Tuesday, November 30, 2010


Canton City Council has been fighting over the form of updating its building code and concomitant inspection requirements for about a year.   It's a fight between the "white hats" (those favoring mandatory inspections at sale or once every five years) and the "black hats" (those who worry about the cost to slumlords and whether or not the increased standard of inspection will pay for itself or threaten an additional drain on the city's general fund).  An outsider might think this is a good thing.


Because one of Canton's many problems is neighborhood deterioration.  For what good building codes are, Canton's prior codes have not been effective towards deterring slumlords from coming to Canton in droves to collect their rents, put very little - if anything, into the rental units and then move on when their houses/apartments collapse.

And the SCPR agrees that it would be a good thing for Canton to vigorously attack its neighborhood.deterioration problem.

But is restoring the neighborhoods "really" what's at play in this fight?

The Report thinks not.

This fight is against a political backdrop of incumbent Democratic Mayor William J. Healy, II straining to survive an intraparty challenge from Councilman Bill Smuckler come May, 2011 and the Democratic primary.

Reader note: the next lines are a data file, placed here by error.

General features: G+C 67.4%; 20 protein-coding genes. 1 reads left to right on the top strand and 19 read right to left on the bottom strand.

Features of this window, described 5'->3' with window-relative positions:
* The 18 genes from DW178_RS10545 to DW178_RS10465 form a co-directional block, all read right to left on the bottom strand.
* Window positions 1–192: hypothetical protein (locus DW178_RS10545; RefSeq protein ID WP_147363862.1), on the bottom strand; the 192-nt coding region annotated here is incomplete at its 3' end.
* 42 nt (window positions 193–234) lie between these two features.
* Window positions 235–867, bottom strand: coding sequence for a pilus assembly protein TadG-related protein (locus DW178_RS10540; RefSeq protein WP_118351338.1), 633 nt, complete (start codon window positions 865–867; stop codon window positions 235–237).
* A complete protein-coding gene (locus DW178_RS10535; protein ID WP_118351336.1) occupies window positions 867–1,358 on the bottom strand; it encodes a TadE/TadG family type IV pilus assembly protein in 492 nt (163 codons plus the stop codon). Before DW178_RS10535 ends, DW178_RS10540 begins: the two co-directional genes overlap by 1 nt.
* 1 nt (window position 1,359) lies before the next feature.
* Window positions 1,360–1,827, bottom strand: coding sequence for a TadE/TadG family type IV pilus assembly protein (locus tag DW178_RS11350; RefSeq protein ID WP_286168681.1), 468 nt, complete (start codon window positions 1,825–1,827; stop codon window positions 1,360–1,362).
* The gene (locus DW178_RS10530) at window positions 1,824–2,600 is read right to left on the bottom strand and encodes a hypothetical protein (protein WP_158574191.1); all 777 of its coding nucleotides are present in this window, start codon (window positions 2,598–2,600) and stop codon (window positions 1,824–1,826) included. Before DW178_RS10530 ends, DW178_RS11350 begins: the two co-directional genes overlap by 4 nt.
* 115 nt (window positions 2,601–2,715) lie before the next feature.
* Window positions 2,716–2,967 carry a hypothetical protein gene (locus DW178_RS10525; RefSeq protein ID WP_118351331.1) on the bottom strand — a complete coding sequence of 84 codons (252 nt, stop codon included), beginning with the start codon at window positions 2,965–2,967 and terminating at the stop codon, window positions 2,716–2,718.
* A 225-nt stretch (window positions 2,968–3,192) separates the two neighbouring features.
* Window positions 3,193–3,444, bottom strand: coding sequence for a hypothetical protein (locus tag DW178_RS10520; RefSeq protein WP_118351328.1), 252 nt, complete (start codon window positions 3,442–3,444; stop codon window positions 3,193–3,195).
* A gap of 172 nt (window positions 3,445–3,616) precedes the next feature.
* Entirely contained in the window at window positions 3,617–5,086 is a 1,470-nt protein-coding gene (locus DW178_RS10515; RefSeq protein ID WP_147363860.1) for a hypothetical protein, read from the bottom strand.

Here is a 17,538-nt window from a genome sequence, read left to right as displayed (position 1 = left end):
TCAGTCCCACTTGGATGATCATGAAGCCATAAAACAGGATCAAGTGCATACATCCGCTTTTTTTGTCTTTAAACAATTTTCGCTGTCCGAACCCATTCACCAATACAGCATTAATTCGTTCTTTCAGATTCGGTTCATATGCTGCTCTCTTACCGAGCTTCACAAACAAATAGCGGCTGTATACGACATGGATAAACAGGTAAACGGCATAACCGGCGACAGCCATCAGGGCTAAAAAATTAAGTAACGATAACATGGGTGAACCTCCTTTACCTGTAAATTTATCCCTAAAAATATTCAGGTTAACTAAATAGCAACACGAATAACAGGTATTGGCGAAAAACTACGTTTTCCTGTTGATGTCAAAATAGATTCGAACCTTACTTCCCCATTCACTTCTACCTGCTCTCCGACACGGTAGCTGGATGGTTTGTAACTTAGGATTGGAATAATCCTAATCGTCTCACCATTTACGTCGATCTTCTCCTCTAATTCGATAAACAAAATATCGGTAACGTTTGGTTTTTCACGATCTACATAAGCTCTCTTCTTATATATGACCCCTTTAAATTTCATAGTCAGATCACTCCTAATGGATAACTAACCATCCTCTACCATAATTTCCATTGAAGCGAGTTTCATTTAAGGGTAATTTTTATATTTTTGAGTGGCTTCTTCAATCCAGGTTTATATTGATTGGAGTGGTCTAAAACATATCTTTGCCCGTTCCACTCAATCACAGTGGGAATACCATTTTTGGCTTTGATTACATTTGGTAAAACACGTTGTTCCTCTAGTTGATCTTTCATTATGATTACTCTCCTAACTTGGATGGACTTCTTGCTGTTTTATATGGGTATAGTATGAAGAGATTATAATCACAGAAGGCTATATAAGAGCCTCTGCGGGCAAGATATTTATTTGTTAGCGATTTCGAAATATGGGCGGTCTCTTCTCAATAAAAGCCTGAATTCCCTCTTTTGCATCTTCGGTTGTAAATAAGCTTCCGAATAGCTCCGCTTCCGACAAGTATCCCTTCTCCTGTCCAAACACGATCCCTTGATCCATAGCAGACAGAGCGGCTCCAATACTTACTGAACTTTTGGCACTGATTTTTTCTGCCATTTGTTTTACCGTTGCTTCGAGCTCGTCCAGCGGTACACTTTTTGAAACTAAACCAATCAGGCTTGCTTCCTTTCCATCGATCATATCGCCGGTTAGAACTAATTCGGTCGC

What the Smuckler forces on council will be doing from now until May will be to find one issue or another to make political hay for the challenger.  And, Healy supporters will be doing the same for the mayor.

Doesn't mean that some "good for the citizens" won't come out of the political vying.  But it does mean that the governors (the mayor, the appointed officials and the council members) cannot for the life of themselves get out of their primarily political stance into a more civic model.

Unless and until Canton's governing class learns to minimize the political, Canton will continue its downward slide.  New businesses will not be attracted to a city in constant political turmoil.  All that will get any new economic development to Canton will be the special deals (i.e. tax incentives, et cetera).  Once those evaporate, the businesses will vamoose.  For there is nothing inherently compelling about Canton as it presently stands and is operated.

All Cantonians can hope for is for May 3, 2011 to come and go quickly.

Perhaps, if Smuckler wins - remember, the word is "perhaps," Canton has a better chance to get out of the "politics for the sake of politics" mode and move on to a bona fide repair of its image, its infrastructure and onto "real" economic development.

Smuckler appears to be less political than Healy.  However, that may not be saying much.  Mayor Healy is, in the view of the SCPR, a master politician.  Maybe enough of a master to survive as mayor of Canton.

Here is a video snippet of the argument between the two adversaries Healy (West) and Smuckler (Hawk).

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